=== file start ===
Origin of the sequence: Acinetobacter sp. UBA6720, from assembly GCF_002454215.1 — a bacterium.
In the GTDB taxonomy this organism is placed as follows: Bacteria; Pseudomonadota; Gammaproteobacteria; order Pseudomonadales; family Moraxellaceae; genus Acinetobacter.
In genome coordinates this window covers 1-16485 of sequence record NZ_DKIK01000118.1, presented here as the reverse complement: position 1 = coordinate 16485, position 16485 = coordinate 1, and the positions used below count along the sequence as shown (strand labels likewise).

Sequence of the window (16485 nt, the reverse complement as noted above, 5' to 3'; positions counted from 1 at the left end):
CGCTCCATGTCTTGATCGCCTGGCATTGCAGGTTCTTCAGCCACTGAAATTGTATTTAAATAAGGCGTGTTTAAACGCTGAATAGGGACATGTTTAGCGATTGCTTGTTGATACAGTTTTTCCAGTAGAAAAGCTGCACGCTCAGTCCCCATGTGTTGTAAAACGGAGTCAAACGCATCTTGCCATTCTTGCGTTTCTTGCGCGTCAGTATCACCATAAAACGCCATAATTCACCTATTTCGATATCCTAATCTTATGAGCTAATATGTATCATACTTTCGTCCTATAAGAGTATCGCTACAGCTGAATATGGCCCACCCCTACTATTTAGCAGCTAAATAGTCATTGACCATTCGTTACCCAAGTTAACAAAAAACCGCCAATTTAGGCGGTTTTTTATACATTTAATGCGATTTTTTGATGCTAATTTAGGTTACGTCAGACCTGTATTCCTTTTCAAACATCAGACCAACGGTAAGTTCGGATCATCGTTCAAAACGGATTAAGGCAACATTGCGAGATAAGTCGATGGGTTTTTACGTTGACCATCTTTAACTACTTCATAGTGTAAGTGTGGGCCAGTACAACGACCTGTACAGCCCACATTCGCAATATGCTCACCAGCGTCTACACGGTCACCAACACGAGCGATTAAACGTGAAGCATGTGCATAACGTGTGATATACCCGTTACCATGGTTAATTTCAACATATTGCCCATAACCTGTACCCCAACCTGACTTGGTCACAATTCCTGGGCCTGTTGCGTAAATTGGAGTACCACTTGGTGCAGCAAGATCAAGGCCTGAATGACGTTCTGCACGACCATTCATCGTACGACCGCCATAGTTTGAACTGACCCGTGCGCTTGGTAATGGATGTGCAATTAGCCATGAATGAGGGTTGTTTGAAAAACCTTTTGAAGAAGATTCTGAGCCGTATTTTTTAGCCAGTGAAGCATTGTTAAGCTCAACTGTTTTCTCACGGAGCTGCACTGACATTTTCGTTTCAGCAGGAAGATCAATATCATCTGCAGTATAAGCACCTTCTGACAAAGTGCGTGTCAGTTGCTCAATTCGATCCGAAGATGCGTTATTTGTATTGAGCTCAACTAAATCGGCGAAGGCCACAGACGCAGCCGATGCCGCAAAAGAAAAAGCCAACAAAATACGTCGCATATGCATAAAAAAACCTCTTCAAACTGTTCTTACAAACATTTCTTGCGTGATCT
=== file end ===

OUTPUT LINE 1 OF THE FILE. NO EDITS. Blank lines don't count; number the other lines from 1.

Origin of the sequence: Acinetobacter sp. UBA6720, from assembly GCF_002454215.1 — a bacterium.